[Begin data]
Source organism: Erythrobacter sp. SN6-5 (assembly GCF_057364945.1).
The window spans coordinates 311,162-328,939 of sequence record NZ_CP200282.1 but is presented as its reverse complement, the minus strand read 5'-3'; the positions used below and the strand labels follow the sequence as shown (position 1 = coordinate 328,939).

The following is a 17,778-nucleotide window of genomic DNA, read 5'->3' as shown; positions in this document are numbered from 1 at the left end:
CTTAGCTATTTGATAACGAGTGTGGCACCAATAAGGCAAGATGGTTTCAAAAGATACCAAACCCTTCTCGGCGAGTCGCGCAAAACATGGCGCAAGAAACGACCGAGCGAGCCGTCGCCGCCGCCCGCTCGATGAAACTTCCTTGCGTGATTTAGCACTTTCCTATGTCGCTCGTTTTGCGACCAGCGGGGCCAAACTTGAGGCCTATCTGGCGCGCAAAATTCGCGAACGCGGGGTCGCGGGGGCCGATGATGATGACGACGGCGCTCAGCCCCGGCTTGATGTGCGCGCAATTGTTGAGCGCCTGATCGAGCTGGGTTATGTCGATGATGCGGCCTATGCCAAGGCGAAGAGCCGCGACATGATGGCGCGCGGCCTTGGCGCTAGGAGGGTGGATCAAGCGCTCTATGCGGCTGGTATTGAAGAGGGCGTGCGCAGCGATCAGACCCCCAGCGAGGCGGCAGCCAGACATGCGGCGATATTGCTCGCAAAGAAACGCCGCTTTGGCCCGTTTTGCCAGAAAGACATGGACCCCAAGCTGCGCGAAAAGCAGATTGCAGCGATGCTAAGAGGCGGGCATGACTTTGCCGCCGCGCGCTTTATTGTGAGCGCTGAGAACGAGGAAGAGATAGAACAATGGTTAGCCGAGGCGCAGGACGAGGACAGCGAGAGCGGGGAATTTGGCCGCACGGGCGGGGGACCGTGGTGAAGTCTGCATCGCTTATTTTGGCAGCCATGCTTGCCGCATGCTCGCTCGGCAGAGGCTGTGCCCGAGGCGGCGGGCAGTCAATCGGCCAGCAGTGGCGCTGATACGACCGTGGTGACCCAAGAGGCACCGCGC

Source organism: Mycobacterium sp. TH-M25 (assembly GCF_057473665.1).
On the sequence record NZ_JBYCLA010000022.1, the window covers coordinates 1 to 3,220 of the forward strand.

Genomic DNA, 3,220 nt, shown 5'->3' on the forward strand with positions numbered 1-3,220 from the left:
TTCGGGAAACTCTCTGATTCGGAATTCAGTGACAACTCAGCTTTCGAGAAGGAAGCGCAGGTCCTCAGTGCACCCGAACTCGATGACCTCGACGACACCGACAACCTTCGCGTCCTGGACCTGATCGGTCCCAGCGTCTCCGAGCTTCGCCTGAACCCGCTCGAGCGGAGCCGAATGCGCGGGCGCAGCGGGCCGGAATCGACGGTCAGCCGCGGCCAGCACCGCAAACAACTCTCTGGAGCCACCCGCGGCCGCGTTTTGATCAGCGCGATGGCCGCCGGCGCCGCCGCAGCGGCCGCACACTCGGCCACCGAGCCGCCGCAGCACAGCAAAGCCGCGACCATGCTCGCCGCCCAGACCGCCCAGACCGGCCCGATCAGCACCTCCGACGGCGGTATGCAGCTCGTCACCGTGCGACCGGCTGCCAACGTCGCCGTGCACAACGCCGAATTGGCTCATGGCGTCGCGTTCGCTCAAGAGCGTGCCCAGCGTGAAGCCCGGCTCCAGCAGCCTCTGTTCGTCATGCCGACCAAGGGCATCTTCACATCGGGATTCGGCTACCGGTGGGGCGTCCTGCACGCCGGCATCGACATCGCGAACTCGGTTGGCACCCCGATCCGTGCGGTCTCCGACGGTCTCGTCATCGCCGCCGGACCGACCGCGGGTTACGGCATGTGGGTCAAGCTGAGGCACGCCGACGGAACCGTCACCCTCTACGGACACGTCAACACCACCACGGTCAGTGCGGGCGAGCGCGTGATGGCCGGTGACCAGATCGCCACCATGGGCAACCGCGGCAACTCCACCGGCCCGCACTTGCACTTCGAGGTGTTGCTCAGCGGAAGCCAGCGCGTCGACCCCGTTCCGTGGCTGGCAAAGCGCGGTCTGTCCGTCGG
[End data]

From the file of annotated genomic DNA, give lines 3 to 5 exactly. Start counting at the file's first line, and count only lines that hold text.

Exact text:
The following is a 17,778-nucleotide window of genomic DNA, read 5'->3' as shown; positions in this document are numbered from 1 at the left end:
CTTAGCTATTTGATAACGAGTGTGGCACCAATAAGGCAAGATGGTTTCAAAAGATACCAAACCCTTCTCGGCGAGTCGCGCAAAACATGGCGCAAGAAACGACCGAGCGAGCCGTCGCCGCCGCCCGCTCGATGAAACTTCCTTGCGTGATTTAGCACTTTCCTATGTCGCTCGTTTTGCGACCAGCGGGGCCAAACTTGAGGCCTATCTGGCGCGCAAAATTCGCGAACGCGGGGTCGCGGGGGCCGATGATGATGACGACGGCGCTCAGCCCCGGCTTGATGTGCGCGCAATTGTTGAGCGCCTGATCGAGCTGGGTTATGTCGATGATGCGGCCTATGCCAAGGCGAAGAGCCGCGACATGATGGCGCGCGGCCTTGGCGCTAGGAGGGTGGATCAAGCGCTCTATGCGGCTGGTATTGAAGAGGGCGTGCGCAGCGATCAGACCCCCAGCGAGGCGGCAGCCAGACATGCGGCGATATTGCTCGCAAAGAAACGCCGCTTTGGCCCGTTTTGCCAGAAAGACATGGACCCCAAGCTGCGCGAAAAGCAGATTGCAGCGATGCTAAGAGGCGGGCATGACTTTGCCGCCGCGCGCTTTATTGTGAGCGCTGAGAACGAGGAAGAGATAGAACAATGGTTAGCCGAGGCGCAGGACGAGGACAGCGAGAGCGGGGAATTTGGCCGCACGGGCGGGGGACCGTGGTGAAGTCTGCATCGCTTATTTTGGCAGCCATGCTTGCCGCATGCTCGCTCGGCAGAGGCTGTGCCCGAGGCGGCGGGCAGTCAATCGGCCAGCAGTGGCGCTGATACGACCGTGGTGACCCAAGAGGCACCGCGC

Source organism: Mycobacterium sp. TH-M25 (assembly GCF_057473665.1).